For the Sandwiches:
Your favorite sandwich bread
Toast two slices of bread. Spread some avocado “mayo” on one slice, then arrange four slices of eggplant, two or three slices of tomatoes and some lettuce.
23 May 2017
Author: firstname.lastname@example.org | Category: Burgers & Sandwiches, Entree, Full Plate Generation, Mushrooms, Recipes | Tags: Easy, entree, low-fat, mushrooms, non-dairy, Recipe, sandwich, Vegan, vegan plant-based, Vegetarian, Whole Food
Mushroom Gyro Wrap
Long before adopting a plant-based diet one of my favorite sandwiches was a Greek Gyro. I started out ordering them with the “mystery” meat that’s sliced from a slab of lamb (and who knows what else) spinning around on a rotisserie. I migrated to Gyros made with grilled chicken breast thinking that was a healthier choice. Some time ago I remodeled my Gyro with this Greek mushroom and chickpea version of the “mystery” meat which is very tasty, but requires a small amount of effort. I wanted to come up with a newer model that was scaled back in terms of prep time and calories. My latest remodeled Gyro recipe has two key aspects that I wanted to replicate, one being the distinct flavor of marjoram, rosemary and garlic and the other being the creamy tang of Tzatzki sauce. I decided to grill some cremini mushrooms (I would have used portabellos if I had them) and seasoned them with garlic powder, marjoram and rosemary. For the Tzatziki sauce I used a combination of raw cashews (for creaminess) and soy yogurt (for tanginess). I make my own since I don’t like what’s available in the stores near me, but you can use store-bought vegan sour cream or just plain soy yogurt to keep it simple. After grilling and seasoning the mushrooms, mixing up the Tzatziki, and slicing up the tomato, lettuce and onion, I took a pocket-less pita out of the freezer only to find that it was dried out and lost it’s ability to bend without breaking. Luckily, I had some fresh (and supple) flour tortillas on hand, which made for a lighter and neater wrap. With its Greek-inspired seasonings, mushroom “meatiness”, creamy Tzatziki sauce, onions, lettuce and tomatoes this wrap has everything I want in a Gyro. Start remodeling your life today by building yourself this healthy and delicious Mushroom Gyro Wrap. Thanks for being Vegi-curious.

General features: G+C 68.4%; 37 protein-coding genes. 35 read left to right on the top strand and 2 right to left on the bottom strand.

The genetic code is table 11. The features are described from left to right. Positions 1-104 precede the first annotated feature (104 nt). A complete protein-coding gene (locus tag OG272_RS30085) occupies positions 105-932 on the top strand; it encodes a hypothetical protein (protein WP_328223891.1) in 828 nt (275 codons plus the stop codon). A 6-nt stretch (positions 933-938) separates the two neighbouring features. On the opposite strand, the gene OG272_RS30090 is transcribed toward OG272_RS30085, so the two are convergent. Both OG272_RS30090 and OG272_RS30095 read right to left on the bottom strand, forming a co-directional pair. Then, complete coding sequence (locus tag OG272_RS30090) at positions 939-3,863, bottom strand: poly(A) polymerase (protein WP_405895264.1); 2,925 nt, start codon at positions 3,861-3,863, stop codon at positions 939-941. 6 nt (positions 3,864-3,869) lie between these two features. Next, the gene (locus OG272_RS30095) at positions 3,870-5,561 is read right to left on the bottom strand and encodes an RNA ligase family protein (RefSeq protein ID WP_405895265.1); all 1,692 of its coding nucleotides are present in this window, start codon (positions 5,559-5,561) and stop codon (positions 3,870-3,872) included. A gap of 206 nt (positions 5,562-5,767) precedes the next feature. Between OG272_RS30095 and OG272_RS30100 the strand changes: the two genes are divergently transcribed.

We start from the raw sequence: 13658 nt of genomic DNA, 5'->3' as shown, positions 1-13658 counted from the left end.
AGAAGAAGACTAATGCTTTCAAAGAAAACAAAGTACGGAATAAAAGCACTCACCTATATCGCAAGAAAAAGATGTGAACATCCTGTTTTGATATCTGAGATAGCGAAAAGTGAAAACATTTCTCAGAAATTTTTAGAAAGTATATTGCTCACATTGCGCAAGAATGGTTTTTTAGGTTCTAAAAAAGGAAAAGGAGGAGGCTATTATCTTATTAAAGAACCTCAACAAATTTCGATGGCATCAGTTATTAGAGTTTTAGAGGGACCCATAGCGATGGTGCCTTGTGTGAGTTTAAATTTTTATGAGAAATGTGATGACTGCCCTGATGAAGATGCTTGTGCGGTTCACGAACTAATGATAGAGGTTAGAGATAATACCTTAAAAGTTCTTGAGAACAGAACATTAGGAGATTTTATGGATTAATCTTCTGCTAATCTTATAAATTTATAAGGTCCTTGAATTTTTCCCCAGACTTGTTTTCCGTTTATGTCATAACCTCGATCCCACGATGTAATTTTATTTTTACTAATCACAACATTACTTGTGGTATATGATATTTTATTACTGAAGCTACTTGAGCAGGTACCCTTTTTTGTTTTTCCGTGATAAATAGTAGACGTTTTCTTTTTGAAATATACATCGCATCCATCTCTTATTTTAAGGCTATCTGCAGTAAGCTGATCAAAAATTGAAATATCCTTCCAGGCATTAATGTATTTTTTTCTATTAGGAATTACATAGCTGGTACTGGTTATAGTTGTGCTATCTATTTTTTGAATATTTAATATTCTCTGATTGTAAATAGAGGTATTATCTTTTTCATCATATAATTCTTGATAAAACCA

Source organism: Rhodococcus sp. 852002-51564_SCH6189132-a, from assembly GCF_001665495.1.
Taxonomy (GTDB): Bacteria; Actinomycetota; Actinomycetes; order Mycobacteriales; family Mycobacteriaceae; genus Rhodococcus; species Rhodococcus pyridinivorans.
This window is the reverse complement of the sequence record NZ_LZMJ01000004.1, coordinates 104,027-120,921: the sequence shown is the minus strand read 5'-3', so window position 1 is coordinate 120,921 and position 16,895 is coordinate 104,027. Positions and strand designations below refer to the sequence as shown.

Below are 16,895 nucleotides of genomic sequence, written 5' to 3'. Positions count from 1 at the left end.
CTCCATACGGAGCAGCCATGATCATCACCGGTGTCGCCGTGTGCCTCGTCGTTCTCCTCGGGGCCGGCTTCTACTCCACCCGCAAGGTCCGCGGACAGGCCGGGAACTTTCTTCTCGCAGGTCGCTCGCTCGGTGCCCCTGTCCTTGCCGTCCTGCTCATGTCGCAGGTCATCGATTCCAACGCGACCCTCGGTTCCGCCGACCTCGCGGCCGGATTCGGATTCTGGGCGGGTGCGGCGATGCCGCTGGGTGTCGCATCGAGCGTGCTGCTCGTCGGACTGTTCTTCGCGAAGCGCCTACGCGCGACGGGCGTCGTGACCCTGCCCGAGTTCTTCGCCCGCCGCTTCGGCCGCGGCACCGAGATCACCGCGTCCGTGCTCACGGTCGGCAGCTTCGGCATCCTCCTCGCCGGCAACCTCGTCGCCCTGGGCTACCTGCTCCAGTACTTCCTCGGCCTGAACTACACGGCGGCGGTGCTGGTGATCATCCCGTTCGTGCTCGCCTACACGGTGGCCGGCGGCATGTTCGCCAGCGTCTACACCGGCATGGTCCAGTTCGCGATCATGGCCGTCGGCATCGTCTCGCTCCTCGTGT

Mushroom Gyro Wraps
Makes 6 to 8 wraps
Olive oil (optional)
1 lb. mushrooms, sliced (cremini or portabellos recommended)
dried marjoram, to taste
dried ground rosemary, to taste
garlic powder, to taste
Salt and black pepper to taste
Tzatziki Sauce (recipe follows)
Sliced tomatoes and onions
Heat a non-stick skillet over medium-high heat. (You can coat the skillet if desired.) Add mushrooms and cook until brown and most of liquid has evaporated. Season the mushrooms with marjoram, rosemary, garlic powder, salt and pepper. Remove from heat.
1 cup raw cashews, soaked overnight
1 cup plain, non-dairy yogurt
1 medium cucumber, peeled, seeded and minced
Salt to taste
4 garlic cloves, finely minced
2 teaspoons red wine vinegar
Drain cashews and place in container of high-powered blender. Add just enough water to cover and process until smooth. Place into a small mixing bowl along with remaining ingredients and stir. Refrigerate until ready to serve.
To assemble Gyros:
Place a tortilla on piece of aluminum foil. Layer the lettuce, tomatoes, onions, mushrooms and Tzatziki sauce on tortilla. Roll up forming a conical-shaped wrap and secure with aluminum foil.
16 May 2017
Author: email@example.com | Category: Appetizer, Aquafaba, Recipes, Sides, Squash | Tags: appetizer, fat-free, Recipe, side dish, Vegan, vegan plant-based